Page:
My next book, “Ingenious Mechanicks: Early Workbenches & Workholding,” is about one-third designed. As with all my books, it is wrestling with me like an alligator in a vat of Crisco.
Suzanne “The Saucy Indexer” Ellison has turned up a number of new images of old workbenches recently that have reinforced and nuanced some of my findings and conclusions about early workbenches.
The image at the top of this blog entry is not one of them.
Suzanne plowed through about 8,000 images (a conservative estimate) for this book. And some of the images were dead ends, red herrings or MacGuffins.
In the image above (sorry about the low quality), we have a bench that is off the charts in the odd-o-meter. It is from Corsica, sometime between 1742-1772, and was painted by Giacomo Grandi, who was born in Milan but lived on Corsica.
Here’s what is strange:
It is a low workbench with the screw-driven vise perhaps in the end of the bench. Or the benchtop is square. Either way, that’s unusual.
The screw vise has only one screw and one vise nut.
The vise’s chop is weird. It is longer than the bench is wide.
The chop is being used in a manner that simply doesn’t work (I tried it on one of our lows benches). This arrangement offers little holding power.
So instead of saying: “Hey look we found a bench that makes you rethink end vises,” we are instead saying: “Hey I think this bench is the result of the painter trying to create a workbench to assist his composition.”
As I am typing this, Suzanne and I are trying to figure out if we’ve found a tilted workbench from Corsica that is similar to Japanese planing beam. Or if it’s a victim of forced perspective. Or something else.
At times such as this, I can see how a book could fail to be published. There is no end to the research, the new findings or the greasy alligators.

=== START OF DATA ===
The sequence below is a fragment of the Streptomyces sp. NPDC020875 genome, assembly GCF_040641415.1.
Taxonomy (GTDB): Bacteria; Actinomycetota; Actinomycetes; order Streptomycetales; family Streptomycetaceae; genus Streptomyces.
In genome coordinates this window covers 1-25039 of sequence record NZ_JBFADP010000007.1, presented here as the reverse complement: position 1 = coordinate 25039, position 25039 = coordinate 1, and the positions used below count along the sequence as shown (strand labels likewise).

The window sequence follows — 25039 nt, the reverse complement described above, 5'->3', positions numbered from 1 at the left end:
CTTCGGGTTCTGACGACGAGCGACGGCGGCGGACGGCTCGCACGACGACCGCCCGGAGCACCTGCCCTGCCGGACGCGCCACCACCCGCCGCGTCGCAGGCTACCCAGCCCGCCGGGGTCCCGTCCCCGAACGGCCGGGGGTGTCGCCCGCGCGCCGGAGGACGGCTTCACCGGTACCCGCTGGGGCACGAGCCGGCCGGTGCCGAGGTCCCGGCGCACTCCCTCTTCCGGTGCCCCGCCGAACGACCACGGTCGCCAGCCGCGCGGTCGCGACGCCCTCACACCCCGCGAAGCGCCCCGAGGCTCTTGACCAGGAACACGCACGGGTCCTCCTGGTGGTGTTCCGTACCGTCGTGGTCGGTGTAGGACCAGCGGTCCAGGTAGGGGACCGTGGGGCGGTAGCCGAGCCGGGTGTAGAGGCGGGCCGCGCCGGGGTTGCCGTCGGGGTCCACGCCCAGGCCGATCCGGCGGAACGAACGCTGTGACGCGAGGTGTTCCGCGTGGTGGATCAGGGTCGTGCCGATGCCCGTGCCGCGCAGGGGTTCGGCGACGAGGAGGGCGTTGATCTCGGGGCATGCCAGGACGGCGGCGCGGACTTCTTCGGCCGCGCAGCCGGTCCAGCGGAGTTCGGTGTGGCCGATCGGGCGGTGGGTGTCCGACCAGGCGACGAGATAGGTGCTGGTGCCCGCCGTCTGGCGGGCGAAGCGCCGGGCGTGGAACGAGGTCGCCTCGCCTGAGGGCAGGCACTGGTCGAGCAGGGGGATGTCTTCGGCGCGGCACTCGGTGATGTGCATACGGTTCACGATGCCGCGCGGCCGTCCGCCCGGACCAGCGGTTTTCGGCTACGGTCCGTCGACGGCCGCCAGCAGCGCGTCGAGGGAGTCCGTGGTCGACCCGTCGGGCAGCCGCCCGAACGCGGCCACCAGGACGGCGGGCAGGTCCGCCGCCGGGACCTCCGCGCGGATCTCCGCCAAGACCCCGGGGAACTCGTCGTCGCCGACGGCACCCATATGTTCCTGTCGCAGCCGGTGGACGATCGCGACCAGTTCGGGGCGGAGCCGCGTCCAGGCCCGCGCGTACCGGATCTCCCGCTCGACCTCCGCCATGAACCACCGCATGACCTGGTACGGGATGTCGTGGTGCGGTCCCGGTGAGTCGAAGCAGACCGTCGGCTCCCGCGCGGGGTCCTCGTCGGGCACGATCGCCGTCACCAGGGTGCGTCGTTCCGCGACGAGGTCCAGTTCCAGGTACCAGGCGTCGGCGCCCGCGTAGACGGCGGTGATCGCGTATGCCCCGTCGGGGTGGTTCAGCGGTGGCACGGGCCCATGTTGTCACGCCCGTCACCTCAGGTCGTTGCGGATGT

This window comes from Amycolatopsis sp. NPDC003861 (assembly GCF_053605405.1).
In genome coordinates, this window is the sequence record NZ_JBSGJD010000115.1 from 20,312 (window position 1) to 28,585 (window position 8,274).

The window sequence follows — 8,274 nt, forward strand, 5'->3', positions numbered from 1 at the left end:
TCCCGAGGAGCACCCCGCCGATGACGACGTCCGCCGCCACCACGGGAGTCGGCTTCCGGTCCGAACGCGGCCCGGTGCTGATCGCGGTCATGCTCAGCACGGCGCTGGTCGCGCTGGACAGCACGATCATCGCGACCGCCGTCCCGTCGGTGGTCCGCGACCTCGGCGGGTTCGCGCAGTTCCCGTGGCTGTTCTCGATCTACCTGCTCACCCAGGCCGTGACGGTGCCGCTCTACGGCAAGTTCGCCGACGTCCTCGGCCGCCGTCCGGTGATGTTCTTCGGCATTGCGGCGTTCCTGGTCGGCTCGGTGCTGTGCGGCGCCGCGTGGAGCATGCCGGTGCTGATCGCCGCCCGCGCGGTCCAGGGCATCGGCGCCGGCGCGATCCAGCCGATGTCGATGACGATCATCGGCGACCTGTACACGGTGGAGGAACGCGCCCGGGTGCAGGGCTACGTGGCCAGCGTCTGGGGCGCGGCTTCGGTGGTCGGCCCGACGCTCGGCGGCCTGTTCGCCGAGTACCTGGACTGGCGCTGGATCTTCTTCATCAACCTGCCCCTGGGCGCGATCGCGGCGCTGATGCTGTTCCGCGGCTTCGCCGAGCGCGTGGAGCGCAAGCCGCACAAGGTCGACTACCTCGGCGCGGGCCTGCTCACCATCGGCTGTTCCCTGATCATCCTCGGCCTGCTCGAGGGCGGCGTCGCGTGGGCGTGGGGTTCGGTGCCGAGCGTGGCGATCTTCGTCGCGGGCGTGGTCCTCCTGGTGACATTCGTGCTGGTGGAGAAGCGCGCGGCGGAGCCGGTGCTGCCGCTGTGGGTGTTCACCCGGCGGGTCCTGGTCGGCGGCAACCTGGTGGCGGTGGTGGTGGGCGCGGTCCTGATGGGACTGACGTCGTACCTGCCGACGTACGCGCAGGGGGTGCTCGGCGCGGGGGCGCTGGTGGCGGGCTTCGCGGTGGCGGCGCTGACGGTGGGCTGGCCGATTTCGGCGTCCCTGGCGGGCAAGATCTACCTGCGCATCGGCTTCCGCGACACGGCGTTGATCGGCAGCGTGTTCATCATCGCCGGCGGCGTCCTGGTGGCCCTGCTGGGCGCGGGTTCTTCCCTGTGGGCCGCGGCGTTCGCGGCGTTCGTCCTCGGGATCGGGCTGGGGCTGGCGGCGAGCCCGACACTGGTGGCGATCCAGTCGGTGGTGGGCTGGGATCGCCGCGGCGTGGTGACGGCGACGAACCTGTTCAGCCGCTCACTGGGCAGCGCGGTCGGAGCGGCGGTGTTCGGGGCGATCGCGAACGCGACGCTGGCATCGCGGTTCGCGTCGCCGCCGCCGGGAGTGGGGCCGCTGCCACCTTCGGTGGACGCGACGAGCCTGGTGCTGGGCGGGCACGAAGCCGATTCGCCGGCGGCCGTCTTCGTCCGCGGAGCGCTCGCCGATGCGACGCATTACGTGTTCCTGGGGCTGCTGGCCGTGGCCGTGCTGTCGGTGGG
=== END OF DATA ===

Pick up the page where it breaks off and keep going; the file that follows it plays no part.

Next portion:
Late in 2015, Joshua Farnsworth(Wood and Shop) and I traveled to Hancock Shaker Village to film the openings of a couple videos. While there, I measured and photographed the two projects in detail with the intention of reproducing them as accurately as possible.
While I was holed up in the brick dwelling that day measuring and taking pictures of the projects, Josh wandered around the village taking pictures and video.
When we got back to the hotel that night we looked over the pictures we had taken. Josh’s stuff was great. He has a good eye, and Hancock is a beautiful place. My pictures, on the other hand, looked pretty lame in comparison. The photos were of the insides and undersides of the two projects. Mostly, tool marks of all kinds, intersections of joints, writing, mistakes (yes, the Shakers screwed up, too) nails, screws and layout lines. Most people would not even know what the pictures were of. I was trying to photograph how the pieces were made.
As time goes on, I find these ugly photos provide more and more information on a project than I realized. Whenever I look back over these pictures I always see things I did not notice when measuring the actual artifact.
Today as I was reviewing the ugly pictures I had taken on my last trip to Hancock of a chest of drawers that I am preparing to build, a little tidbit of information showed up.
I said all that to say this: If documenting a piece of furniture, take the time to measure accurately and take good overall photos of the piece. Most of all, take lots of high-resolution photos of the insides and undersides of the piece. When it comes time to build, you will find yourself referencing the ugly photos more than anything else.